By Krista Savage, News Editor
At least 150 Miami University resident assistants (RAs) are outraged by a controversial change the university will implement this fall.
Many RAs, who have traditionally lived in single dorm rooms, now have to room with their first-year residents until October, at the earliest.
This setup is necessary because Miami does not have enough accommodation to support the number of incoming first-years this fall. The number of students who confirmed enrollment was larger than originally anticipated by the Office of Resident Life (ORL) and the Housing (H.O.M.E.) Office.
The RAs began receiving emails about the capacity issue in May — after RAs for the 2015-16 school year had committed to their positions and signed contracts — and those who would have a resident-roommate received an email on June 22 informing them of their living situation.
Based on current numbers, 71 resident assistants will receive first-year roommates in August.
Many RAs, like senior Jaylene Wallick, have expressed concern about living with a resident. The situation may be uncomfortable for both parties, given the responsibilities of the RA to enforce residence hall rules and regulations.
“Frankly, there isn’t anything right about it,” Wallick said. “My initial response was that it seemed ridiculous. I did not believe that it would be an issue and honestly thought ORL would work out something and we would not be in this situation.”
However, many resident assistants fear this new setup will compromise their job duties as well as the independence of the first-year students.
“From a resident’s perspective, I personally feel that it would take away from their experience at Miami having to live with an RA,” said Alexa Weiland, senior and resident assistant.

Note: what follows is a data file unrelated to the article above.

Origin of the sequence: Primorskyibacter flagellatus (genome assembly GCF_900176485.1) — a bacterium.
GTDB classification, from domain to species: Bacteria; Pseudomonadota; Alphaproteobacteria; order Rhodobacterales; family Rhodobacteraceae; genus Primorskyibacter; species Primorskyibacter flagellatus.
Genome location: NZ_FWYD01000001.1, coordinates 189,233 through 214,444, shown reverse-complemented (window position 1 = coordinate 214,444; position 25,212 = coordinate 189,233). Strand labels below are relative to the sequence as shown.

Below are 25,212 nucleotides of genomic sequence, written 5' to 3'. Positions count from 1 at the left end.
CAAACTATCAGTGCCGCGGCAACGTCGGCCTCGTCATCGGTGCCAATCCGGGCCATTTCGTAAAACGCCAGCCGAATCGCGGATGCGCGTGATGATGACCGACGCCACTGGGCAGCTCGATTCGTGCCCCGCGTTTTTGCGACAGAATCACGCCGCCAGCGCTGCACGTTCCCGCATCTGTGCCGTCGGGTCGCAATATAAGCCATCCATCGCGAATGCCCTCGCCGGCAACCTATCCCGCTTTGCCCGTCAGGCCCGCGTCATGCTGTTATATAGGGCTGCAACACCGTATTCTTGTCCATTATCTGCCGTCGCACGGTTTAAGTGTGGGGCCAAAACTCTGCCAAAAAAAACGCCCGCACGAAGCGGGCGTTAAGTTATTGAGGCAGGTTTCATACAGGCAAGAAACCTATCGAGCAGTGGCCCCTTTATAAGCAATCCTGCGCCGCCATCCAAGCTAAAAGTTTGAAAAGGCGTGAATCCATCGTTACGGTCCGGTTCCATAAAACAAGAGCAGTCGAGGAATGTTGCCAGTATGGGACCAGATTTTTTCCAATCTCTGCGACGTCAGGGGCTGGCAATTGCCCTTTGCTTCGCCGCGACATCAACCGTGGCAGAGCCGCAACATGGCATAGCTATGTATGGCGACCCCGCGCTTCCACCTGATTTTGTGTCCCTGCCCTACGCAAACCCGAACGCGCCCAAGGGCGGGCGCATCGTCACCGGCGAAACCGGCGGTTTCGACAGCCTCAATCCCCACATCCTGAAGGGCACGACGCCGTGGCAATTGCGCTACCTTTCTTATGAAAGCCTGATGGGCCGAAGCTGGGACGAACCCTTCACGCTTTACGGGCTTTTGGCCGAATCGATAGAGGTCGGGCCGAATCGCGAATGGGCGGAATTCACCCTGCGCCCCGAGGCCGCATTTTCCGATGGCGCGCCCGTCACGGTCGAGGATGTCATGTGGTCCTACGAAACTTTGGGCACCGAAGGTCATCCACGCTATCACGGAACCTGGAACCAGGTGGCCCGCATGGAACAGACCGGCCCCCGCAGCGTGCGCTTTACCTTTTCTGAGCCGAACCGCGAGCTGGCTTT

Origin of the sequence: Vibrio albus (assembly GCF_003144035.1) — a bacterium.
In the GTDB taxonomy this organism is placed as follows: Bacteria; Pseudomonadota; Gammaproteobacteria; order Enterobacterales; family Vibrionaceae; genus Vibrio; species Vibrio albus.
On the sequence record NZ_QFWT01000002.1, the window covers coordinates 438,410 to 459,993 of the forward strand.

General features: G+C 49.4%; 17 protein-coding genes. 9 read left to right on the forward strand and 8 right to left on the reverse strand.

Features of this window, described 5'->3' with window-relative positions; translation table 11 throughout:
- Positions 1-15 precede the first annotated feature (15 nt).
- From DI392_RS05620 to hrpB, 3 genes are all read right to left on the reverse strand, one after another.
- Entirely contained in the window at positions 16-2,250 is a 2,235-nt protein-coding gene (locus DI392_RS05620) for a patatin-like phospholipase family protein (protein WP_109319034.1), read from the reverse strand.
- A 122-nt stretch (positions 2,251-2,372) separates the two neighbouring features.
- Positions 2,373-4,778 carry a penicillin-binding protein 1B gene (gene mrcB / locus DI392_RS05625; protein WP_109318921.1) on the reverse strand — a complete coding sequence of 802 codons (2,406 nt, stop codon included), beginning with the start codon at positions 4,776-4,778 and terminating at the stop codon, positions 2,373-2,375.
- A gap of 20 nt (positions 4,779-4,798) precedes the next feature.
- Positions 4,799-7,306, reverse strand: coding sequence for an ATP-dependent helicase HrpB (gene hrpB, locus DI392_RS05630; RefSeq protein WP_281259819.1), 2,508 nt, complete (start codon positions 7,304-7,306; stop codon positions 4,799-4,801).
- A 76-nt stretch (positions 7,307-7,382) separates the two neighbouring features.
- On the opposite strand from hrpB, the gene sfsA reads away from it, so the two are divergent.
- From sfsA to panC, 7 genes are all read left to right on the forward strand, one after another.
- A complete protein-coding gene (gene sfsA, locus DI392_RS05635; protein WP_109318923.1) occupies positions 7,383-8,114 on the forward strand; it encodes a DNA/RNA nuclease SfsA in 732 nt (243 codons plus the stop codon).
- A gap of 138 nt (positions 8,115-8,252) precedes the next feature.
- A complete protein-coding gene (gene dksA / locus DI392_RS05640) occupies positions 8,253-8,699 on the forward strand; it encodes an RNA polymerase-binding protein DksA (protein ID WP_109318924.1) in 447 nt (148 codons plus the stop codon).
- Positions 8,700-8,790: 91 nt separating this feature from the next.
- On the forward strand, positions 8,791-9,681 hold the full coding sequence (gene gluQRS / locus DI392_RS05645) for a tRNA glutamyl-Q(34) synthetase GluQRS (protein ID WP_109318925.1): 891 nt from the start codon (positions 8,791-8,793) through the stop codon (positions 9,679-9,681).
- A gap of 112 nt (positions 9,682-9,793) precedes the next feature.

Weiland said the beginning of the year is an important time for RAs to interact with residents. It is a major transition period, especially for first-years.
“I was very upset,” said a junior resident assistant, who asked to remain anonymous. “RAs use their rooms not only as a place to sleep and relax, but it’s also very much a workspace for us and our residents. I thought this decision would yield various conflicts of interests and would breech confidentiality between RAs and residents by having another resident share our workspaces.”
RAs assigned to roommates were offered the option of switching to a different residence hall and acquiring a new living learning community (LLC), which would relieve them of the roommate requirement. Wallick and Weiland both took this option.
RAs who did not receive a roommate were offered the option of moving to a residence hall that required roommates, where they would receive additional compensation.
All resident assistants affected by these changes will receive an additional $100 every week they have a roommate, plus one $500 Miami bookstore gift card.
Since hearing about the changes being implemented this fall, Miami resident assistants took action by starting a petition. It was signed by 150 RAs and sent to President Hodge, the ORL and the H.O.M.E. Office.
“The main purpose of the petition, from my viewpoint, was to voice the concerns of RAs having roommates to the general public as well as bringing forth major concerns of confidentiality and conflict of interest to the administration,” said another junior RA who wished to remain anonymous.
Brian Woodruff, Director of the H.O.M.E. Office, and Jerry Olson, Director of Resident Life, said the goal is to have RA roommates assigned to permanent rooms by mid-October. However, that hinges on a certain number of first-years not arriving for the fall semester in August, or withdrawing from the university by October.
Despite the unexpected circumstances, Woodruff remains optimistic.
“We hope the result of having RAs temporarily have roommates will result in more students being able to live on campus and be warmly welcomed by the RAs,” Woodruff said.
Many students will also live in Hawk’s Landing for the academic year due to insufficient housing within the residence halls. Both this and the RA setup are intended to be for this year only.
Correction: Because of a reporter’s error, a previous version of this article stated that Miami is using Hawk’s Landing to house first-year students. Miami is using Hawk’s Landing for sophomore and transfer students.